Bay Area Choruses Sing Out in Mississippi Against Anti-Gay Bill

Members of The San Francisco Gay Mens Chorus and the Oakland Interfaith Gospel Choir gather on the steps of the Mississippi State Capitol to sing.

Members of The San Francisco Gay Mens Chorus and the Oakland Interfaith Gospel Choir gather on the steps of the Mississippi State Capitol to sing. (Photo: Chloe Veltman/KQED)

Around 200 members of the San Francisco Gay Men’s Chorus, together with some 50 singers from the Oakland Interfaith Gospel Choir, gathered on the steps of the State Capitol Building in Jackson, MS to sing a message of love and unity on Sunday.


The gesture kicked off a concert and outreach tour of five southern states — Mississippi, Alabama, Tennessee, South Carolina and North Carolina — and was intended as a powerful message to state legislators just days before a controversial law, House Bill 1523, takes effect across the state.

Also known as “The Religious Liberty Accommodations Act,” HB 1523 gives businesses the right to refuse service to LGBTQ people due to religious views or preferences.

“As of this week it will be legal for any business owner in Mississippi to tell your pastor he can’t have lunch in their establishment, to tell me I can’t sleep in their inn, to tell me I can’t buy from their shelves,” said Robert Lowry, pastor of Fondren Presbyterian Church in Jackson. Lowry spoke with passion about the bill during his Sunday morning sermon, at which select Gay Men’s Chorus members sang. Lowry is gay. 

Pastor Robert Lowry of Fondren Presbyterian Church in Jackson, MS.
Pastor Robert Lowry of Fondren Presbyterian Church in Jackson, MS. (Photo: Chloe Veltman/KQED)

Lowry said this week is a turning point for Mississippi because of the passing of the highly-contested bill, and that the Bay Area singers’ visit sends a powerful message.

“The religious liberty law is really a law for discrimination,” Lowry said in an interview before the service. “It’s important the choir is visiting right now, coming and celebrating and sharing their gifts and  bringing this message of wholeness and peace and community into our community.”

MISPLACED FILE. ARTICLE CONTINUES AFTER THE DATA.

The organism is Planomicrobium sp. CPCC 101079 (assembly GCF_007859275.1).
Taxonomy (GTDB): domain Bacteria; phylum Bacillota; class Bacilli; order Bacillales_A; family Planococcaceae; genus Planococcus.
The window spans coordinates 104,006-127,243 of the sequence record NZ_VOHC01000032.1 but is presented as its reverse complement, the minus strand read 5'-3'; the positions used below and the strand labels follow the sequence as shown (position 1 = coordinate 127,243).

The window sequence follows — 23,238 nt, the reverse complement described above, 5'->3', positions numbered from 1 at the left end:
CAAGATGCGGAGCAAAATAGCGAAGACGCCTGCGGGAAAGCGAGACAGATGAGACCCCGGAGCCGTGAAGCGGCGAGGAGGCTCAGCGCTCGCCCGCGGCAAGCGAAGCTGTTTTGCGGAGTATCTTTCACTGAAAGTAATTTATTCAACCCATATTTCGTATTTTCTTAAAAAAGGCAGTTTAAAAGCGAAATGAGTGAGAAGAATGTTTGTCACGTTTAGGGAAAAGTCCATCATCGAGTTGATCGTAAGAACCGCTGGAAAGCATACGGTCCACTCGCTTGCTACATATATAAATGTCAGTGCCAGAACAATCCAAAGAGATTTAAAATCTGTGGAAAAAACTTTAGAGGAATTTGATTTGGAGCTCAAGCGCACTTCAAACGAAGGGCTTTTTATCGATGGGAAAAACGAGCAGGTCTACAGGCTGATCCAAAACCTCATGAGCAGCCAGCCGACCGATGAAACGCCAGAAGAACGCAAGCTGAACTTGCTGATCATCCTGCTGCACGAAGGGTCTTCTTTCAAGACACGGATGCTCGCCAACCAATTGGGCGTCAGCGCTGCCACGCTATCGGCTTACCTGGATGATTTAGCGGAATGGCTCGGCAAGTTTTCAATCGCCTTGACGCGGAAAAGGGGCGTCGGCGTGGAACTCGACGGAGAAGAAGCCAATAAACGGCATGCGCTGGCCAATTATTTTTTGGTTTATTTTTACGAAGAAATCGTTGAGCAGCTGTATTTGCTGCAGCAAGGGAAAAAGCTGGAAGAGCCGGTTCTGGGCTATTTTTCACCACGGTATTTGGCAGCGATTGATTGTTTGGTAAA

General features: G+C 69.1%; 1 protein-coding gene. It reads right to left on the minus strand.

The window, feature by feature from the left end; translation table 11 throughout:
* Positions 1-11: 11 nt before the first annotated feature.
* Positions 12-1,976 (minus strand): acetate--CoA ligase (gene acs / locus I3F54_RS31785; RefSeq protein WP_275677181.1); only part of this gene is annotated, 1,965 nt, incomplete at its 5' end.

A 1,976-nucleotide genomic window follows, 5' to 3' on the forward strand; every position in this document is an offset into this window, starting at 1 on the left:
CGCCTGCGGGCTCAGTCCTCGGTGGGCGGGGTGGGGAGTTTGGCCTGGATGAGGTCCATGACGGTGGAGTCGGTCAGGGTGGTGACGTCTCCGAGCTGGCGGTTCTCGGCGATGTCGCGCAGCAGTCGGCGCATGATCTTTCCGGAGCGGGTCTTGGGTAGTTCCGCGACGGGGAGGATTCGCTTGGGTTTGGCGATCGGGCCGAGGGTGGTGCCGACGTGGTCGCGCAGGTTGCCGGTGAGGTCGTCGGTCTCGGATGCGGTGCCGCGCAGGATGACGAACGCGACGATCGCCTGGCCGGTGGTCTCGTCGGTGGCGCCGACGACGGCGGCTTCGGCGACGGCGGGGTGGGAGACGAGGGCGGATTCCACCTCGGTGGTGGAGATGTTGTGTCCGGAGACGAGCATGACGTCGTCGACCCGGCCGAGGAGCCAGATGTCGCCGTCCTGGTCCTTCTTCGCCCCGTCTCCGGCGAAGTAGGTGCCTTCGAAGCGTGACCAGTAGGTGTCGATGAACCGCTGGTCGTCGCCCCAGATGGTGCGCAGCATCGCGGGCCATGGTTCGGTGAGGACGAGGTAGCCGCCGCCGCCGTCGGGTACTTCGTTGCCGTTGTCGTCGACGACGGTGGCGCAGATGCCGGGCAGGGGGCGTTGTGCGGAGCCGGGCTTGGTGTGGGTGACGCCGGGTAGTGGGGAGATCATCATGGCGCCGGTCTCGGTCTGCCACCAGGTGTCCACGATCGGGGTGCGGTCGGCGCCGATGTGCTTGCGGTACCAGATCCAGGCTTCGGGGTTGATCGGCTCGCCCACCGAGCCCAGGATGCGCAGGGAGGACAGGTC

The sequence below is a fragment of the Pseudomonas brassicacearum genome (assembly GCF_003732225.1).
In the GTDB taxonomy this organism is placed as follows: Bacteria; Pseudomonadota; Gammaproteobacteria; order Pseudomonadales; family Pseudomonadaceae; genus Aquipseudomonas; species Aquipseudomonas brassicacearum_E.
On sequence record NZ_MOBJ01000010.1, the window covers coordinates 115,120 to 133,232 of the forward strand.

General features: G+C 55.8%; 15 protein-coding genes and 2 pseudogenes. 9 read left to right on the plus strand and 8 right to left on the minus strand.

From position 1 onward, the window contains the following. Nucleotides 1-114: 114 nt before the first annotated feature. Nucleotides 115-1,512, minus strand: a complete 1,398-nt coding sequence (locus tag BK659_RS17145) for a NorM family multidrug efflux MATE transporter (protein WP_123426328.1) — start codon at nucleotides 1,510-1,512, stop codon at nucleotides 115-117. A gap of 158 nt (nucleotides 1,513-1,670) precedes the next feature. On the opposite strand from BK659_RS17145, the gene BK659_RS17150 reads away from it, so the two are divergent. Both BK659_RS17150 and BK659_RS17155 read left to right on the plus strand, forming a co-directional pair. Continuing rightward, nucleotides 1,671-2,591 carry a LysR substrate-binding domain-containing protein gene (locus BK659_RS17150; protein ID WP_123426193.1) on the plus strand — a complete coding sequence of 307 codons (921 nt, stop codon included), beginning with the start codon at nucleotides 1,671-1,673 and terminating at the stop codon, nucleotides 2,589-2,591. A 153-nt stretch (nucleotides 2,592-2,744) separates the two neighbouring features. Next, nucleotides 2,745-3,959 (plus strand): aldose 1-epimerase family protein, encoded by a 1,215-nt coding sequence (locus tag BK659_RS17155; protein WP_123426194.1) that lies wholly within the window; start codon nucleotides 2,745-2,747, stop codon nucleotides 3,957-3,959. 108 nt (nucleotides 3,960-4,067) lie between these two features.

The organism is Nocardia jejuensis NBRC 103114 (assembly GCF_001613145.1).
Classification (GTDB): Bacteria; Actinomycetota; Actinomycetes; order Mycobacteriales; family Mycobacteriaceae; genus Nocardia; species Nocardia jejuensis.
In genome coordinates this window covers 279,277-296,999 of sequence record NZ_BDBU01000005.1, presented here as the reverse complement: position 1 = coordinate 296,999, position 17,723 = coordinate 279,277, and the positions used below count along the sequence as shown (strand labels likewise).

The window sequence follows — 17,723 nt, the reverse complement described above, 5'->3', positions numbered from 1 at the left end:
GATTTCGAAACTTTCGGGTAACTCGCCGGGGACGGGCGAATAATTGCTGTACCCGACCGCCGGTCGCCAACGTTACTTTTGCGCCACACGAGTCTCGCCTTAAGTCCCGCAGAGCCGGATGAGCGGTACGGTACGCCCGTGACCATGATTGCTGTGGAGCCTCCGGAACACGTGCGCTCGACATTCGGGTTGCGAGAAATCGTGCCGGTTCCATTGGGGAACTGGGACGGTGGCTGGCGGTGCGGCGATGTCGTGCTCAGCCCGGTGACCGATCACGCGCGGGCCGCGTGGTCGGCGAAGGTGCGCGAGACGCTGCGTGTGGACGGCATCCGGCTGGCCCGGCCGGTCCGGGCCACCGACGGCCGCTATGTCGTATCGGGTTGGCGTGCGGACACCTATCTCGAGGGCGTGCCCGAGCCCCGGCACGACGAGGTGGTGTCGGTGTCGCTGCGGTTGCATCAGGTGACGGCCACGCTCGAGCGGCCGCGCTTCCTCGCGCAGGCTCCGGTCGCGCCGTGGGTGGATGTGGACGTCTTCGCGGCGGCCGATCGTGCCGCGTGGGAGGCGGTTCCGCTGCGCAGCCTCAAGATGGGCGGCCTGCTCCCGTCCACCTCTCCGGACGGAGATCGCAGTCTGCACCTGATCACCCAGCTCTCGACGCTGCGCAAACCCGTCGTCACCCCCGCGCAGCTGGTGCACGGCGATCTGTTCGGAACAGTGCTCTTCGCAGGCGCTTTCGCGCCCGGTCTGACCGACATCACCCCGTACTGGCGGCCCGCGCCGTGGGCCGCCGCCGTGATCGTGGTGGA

A pair of SF Gay Mens Chorus members arrive at Fondrian Presbyterian Church to participate in the morning service, holding hands.
A pair of SF Gay Men’s Chorus members arrive at Fondrian Presbyterian Church to participate in the morning service, holding hands. (Photo: Chloe Veltma)

Spreading a sense of hope and solidarity to some of the most vulnerable parts of the country’s LGBTQ community is one of the main goals of the Gay Men’s Chorus’s “Lavender Pen” tour. The chorus canceled its 40th anniversary international tour plans a few days after last November’s presidential elections in order to undertake what the organization felt was a more pressing outreach mission at home. 

“We wanted to be more radically inclusive,” said Gay Men’s Chorus staffer and former singer with the group, Peter Zimmerman. (Zimmerman even dyed his hair lavender in honor of the tour’s title.)

SF Gay Mens Chorus staffer Peter Zimmerman died his hair lavender in honor of the "Lavender Pen Tour."
SF Gay Mens Chorus staffer Peter Zimmerman dyed his hair lavender in honor of the “Lavender Pen Tour.” (Photo: Chloe Veltman/KQED)

Zimmerman said his organization expects around 800 people to attend Sunday evening’s concert at Jackson’s Thalia Mara Hall. All proceeds from ticket sales and donations will benefit non-profit, LGBTQ support organizations. These include Project One America, the transgender education and advocacy program of the American Civil Liberties Union (ACLU) and the AIDS Services Coalition based in Hattiesburg.

The Gay Men’s Chorus has also offered some partner organizations free tickets. These include My Brother’s Keeper, which provides health services to minority and marginalized communities in the region, and is bringing around 150 of its patients to the concert.

“Many of the patients that we serve have never been to a concert or even set foot in Thalia Mara Hall,” said Deja Abdul-Haqq, director of organizational development at My Brother’s Keeper. “So it’s a really exciting opportunity for us.”

The San Francisco Gay Men’s Chorus “Lavender Pen Tour” visits various locations in Alabama, Tennessee, Mississippi, North Carolina and South Carolina Oct. 8 – 14. More information here

Bay Area Choruses Sing Out in Mississippi Against Anti-Gay Bill 9 October,2017Chloe Veltman

  • Sheryll Thomson

    I wish I could have been there. I congratulate the choruses for their creative activism and cheer them on to do more and more.

    Berkeley

Author

Chloe Veltman

Chloe Veltman covers arts and culture for KQED. Prior to joining the organization, she launched and led the arts bureau at Colorado Public Radio, was the Bay Area’s culture columnist for the New York Times, and was also the founder, host and executive producer of VoiceBox, a national award-winning weekly podcast/radio show and live events series all about the human voice. Chloe is the recipient of numerous prizes, grants and fellowships including both the John S Knight Journalism Fellowship and Humanities Center Fellowship at Stanford University, the Sundance Arts Writing Fellowship and a Library of Congress Research Fellowship. She is the author of the book “On Acting” and a guest lecturer at the San Francisco Conservatory of Music. She holds a BA in english literature from King’s College, Cambridge, and a Masters in Dramaturgy from the Central School of Speech and Drama/Harvard Institute for Advanced Theater Training.
cveltman@kqed.org
@chloeveltman
www.chloeveltman.com

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